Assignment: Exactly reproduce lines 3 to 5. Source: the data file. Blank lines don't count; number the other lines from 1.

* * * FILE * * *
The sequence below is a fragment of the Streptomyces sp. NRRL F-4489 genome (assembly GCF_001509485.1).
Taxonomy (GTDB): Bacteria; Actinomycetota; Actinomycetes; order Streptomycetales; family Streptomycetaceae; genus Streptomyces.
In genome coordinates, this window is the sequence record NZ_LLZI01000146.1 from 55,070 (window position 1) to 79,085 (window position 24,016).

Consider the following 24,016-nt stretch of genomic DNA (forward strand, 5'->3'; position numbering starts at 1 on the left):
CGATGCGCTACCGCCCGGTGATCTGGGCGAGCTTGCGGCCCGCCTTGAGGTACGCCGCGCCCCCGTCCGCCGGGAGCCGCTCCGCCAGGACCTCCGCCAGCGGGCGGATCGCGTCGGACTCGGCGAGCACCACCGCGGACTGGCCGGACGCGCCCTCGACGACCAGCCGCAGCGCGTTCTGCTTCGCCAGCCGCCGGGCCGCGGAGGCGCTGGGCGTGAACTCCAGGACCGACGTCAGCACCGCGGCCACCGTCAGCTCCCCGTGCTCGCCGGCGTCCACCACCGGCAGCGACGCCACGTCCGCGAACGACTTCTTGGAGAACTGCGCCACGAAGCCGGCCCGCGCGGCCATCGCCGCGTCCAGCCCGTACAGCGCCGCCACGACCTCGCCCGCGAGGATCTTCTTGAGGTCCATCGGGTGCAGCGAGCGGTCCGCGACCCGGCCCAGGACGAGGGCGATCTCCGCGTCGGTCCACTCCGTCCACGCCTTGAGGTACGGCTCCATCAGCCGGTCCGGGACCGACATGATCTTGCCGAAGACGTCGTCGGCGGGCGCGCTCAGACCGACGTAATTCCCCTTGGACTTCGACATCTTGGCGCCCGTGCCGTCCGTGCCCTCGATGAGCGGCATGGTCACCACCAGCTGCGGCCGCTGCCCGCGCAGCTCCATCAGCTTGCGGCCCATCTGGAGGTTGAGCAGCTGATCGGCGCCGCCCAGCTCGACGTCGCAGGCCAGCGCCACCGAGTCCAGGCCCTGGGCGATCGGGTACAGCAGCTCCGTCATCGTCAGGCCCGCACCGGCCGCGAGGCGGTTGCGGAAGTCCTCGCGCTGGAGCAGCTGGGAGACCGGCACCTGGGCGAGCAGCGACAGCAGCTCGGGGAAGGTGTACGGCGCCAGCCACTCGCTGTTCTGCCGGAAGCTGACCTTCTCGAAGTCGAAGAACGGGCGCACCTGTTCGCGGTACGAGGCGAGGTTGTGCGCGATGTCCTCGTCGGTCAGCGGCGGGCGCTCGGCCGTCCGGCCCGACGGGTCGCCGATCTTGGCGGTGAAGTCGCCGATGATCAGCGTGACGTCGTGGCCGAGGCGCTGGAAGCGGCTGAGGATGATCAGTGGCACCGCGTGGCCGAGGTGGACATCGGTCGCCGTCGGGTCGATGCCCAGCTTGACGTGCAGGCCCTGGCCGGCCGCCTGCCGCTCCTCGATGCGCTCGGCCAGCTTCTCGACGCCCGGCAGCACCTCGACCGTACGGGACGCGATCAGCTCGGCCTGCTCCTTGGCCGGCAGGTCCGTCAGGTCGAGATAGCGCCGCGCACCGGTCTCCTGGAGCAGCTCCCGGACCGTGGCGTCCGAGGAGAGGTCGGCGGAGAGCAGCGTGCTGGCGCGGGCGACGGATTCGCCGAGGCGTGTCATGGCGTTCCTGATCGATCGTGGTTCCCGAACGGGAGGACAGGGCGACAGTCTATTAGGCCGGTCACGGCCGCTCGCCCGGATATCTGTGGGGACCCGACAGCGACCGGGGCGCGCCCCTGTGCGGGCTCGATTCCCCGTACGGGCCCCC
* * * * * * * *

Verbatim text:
In genome coordinates, this window is the sequence record NZ_LLZI01000146.1 from 55,070 (window position 1) to 79,085 (window position 24,016).

Consider the following 24,016-nt stretch of genomic DNA (forward strand, 5'->3'; position numbering starts at 1 on the left):
CGATGCGCTACCGCCCGGTGATCTGGGCGAGCTTGCGGCCCGCCTTGAGGTACGCCGCGCCCCCGTCCGCCGGGAGCCGCTCCGCCAGGACCTCCGCCAGCGGGCGGATCGCGTCGGACTCGGCGAGCACCACCGCGGACTGGCCGGACGCGCCCTCGACGACCAGCCGCAGCGCGTTCTGCTTCGCCAGCCGCCGGGCCGCGGAGGCGCTGGGCGTGAACTCCAGGACCGACGTCAGCACCGCGGCCACCGTCAGCTCCCCGTGCTCGCCGGCGTCCACCACCGGCAGCGACGCCACGTCCGCGAACGACTTCTTGGAGAACTGCGCCACGAAGCCGGCCCGCGCGGCCATCGCCGCGTCCAGCCCGTACAGCGCCGCCACGACCTCGCCCGCGAGGATCTTCTTGAGGTCCATCGGGTGCAGCGAGCGGTCCGCGACCCGGCCCAGGACGAGGGCGATCTCCGCGTCGGTCCACTCCGTCCACGCCTTGAGGTACGGCTCCATCAGCCGGTCCGGGACCGACATGATCTTGCCGAAGACGTCGTCGGCGGGCGCGCTCAGACCGACGTAATTCCCCTTGGACTTCGACATCTTGGCGCCCGTGCCGTCCGTGCCCTCGATGAGCGGCATGGTCACCACCAGCTGCGGCCGCTGCCCGCGCAGCTCCATCAGCTTGCGGCCCATCTGGAGGTTGAGCAGCTGATCGGCGCCGCCCAGCTCGACGTCGCAGGCCAGCGCCACCGAGTCCAGGCCCTGGGCGATCGGGTACAGCAGCTCCGTCATCGTCAGGCCCGCACCGGCCGCGAGGCGGTTGCGGAAGTCCTCGCGCTGGAGCAGCTGGGAGACCGGCACCTGGGCGAGCAGCGACAGCAGCTCGGGGAAGGTGTACGGCGCCAGCCACTCGCTGTTCTGCCGGAAGCTGACCTTCTCGAAGTCGAAGAACGGGCGCACCTGTTCGCGGTACGAGGCGAGGTTGTGCGCGATGTCCTCGTCGGTCAGCGGCGGGCGCTCGGCCGTCCGGCCCGACGGGTCGCCGATCTTGGCGGTGAAGTCGCCGATGATCAGCGTGACGTCGTGGCCGAGGCGCTGGAAGCGGCTGAGGATGATCAGTGGCACCGCGTGGCCGAGGTGGACATCGGTCGCCGTCGGGTCGATGCCCAGCTTGACGTGCAGGCCCTGGCCGGCCGCCTGCCGCTCCTCGATGCGCTCGGCCAGCTTCTCGACGCCCGGCAGCACCTCGACCGTACGGGACGCGATCAGCTCGGCCTGCTCCTTGGCCGGCAGGTCCGTCAGGTCGAGATAGCGCCGCGCACCGGTCTCCTGGAGCAGCTCCCGGACCGTGGCGTCCGAGGAGAGGTCGGCGGAGAGCAGCGTGCTGGCGCGGGCGACGGATTCGCCGAGGCGTGTCATGGCGTTCCTGATCGATCGTGGTTCCCGAACGGGAGGACAGGGCGACAGTCTATTAGGCCGGTCACGGCCGCTCGCCCGGATATCTGTGGGGACCCGACAGCGACCGGGGCGCGCCCCTGTGCGGGCTCGATTCCCCGTACGGGCCCCC